Initially, I was most excited about reporting a story on coworking because it meant I got to try coworking. Coworking—in which freelancers or entire companies rent desks or offices short- or long-term in a fully equipped communal space—seemed to consist of spending eight hours in a series of West Elm armchairs, taking breaks between spurts of work to grab cold-brew or chat with the trendy freelancer next to me, then closing my computer at 4 to hit the local beer on tap in the kitchen.
Yet it turns out there’s actually a lot of, well, work going on at these spaces. Sure, they and their perks sometimes get brushed aside with an “oh, those millennials and their toys” sigh. (When I told my baby-boomer father I was writing this story, he asked if coworking spaces stashed pacifiers in the back for all the twentysomethings.) But such spaces now have a serious presence in the country, especially in Washington.
As of last year, WeWork became the largest holder of private office space in the District; all in all, DC counts 2.3 million square feet of coworking space across 81 locations, according to a March report by the commercial real-estate services firm CBRE. This year, the real-estate company JLL named Northern Virginia and DC as two of the country’s top ten areas most likely to see an increase in coworking spaces.
So why is our city home to so many of these flexible-workspace options?
Plenty of reasons, says economist and George Mason public-policy professor Stephen Fuller, who calls DC an “office-oriented economy.” The city’s smaller political groups and nonprofits benefit from the amenities and prime locations that coworking provides, he says—selling points that might be too expensive if a small organization had to rent a full office. Flexible spaces are attractive to startups that could grow rapidly—or crash and burn—and don’t want a long-term commitment. For jobs that change with election cycles, a short-term, less pricey office lease is also appreciated.
Key, too, is Washington’s transformation from an economy dominated by the federal government to one that’s more diverse.
“We have more telecommuting—we have a growing presence of self-employment,” Fuller says. “We have a lot of smaller firms that are technology-intensive, and these spaces’ flexibility may be attractive to them.”
|WeWork||14 with 7 more in the works||Starts at $390 monthly for membership.||Beer and cold-brew on tap; dogs welcome in some locations; and events—think cheese tastings and workouts with Vida Fitness.||The Penn Quarter location is laid-back and casual. You can take phone calls from a trendy armchair, challenge someone on an old-school video game, or knock off work early and hang by the beer taps.|
|Cove||4||$30 day pass; starts at $229 monthly for membership.||By far the best drink options—La Colombe coffee, sparkling water on tap, and a fridge stocked with seltzer, soda, and San Pellegrino.||The Dupont Circle location has a coffee-shop-like main room, with counter seating and booths, but also quiet space and phone booths for getting stuff done. The abundant natural light is hard to beat.|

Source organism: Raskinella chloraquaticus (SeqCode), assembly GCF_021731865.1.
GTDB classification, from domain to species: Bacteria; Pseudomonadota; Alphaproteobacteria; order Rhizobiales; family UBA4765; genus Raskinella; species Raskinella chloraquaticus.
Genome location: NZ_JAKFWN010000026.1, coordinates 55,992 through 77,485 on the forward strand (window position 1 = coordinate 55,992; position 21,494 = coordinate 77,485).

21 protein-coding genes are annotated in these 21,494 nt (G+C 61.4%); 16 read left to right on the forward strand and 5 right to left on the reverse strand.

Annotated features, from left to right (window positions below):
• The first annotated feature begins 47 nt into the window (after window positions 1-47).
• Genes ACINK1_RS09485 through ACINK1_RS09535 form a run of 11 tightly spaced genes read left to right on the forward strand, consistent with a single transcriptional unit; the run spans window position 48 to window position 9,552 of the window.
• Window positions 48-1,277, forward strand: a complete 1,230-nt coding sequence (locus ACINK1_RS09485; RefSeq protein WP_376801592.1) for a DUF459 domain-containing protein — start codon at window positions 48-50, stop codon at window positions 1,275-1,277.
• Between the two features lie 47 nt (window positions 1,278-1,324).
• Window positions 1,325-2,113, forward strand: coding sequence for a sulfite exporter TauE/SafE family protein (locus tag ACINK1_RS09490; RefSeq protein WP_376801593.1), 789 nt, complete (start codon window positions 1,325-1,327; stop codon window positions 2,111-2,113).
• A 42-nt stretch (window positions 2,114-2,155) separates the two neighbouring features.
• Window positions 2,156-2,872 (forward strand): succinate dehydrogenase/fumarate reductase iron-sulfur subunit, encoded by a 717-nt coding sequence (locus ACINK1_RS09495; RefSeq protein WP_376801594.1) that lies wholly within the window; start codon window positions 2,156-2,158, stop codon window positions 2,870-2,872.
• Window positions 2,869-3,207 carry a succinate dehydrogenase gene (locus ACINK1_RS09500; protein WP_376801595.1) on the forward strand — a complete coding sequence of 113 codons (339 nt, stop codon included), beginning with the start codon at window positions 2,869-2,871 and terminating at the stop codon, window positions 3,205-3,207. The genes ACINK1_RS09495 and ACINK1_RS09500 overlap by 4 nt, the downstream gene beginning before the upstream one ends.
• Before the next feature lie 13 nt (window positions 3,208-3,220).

|Makeoffices||10||$35 day pass; starts at $300 monthly for membership.||Vigilante coffee, beer on tap, gym use (for members), a relaxation room with massage chairs, and a recording room. You’ll have to pay to hit the snack supply, though.||The K Street location has nooks and crannies to work in, which you may need—the kitchen area can get pretty packed and loud at lunchtime. (TVs playing the news aren’t the best for focusing, either.)|
|Spaces+||2||Starts at $240 monthly for membership.||Starbucks coffee for $1; laundry service at the NoMa location; bikes to borrow; nap rooms; a patio with foosball; a gym on-site; a barista and cafe offering options such as sandwiches, pastries, and chips.||The coworking area of the NoMa location is small—most of the space is private offices—but it has a social environment, with events such as happy hours, while still keeping things professional (no beer on tap).|
|Convene||4||Starts at $350 monthly for membership.||Catered breakfast and lunch; cold-brew coffee and tea, and both sparkling and still kombucha, all on tap; snacks such as Ghirardelli chocolates and Harvest Snaps; on-site catering for events.||The Rolls-Royce of coworking spaces. The Penn Quarter location is beautiful—huge windows, dark-green wainscoting, underground skylights that mimic daylight—and ginormous, at more than 72,000 square feet.|
|5 with 1 more in the works||Starts at $450 monthly for membership.||Breakfast buffet with options like an avocado-toast bar; afternoon snacks (chips and dip, charcuterie); free seltzer and soda; cold-brew Tuesdays; happy hours; gyms in some locations.||This group, with some 85 locations across the US, straddles professional workspace and glorified hangout. For example, dogs are allowed in some locations, but you won’t see beer on tap.|
Meanwhile, more traditional office spaces in Washington are catching on to the coworking ethos. “You see a spillover and a change of what’s being offered to the marketplace as a result of this disruption,” says Scott Homa, who heads office research for JLL. “It’s kind of like Tesla putting the pressure on Ford and GM and everyone else to build innovative, high-quality electric cars.”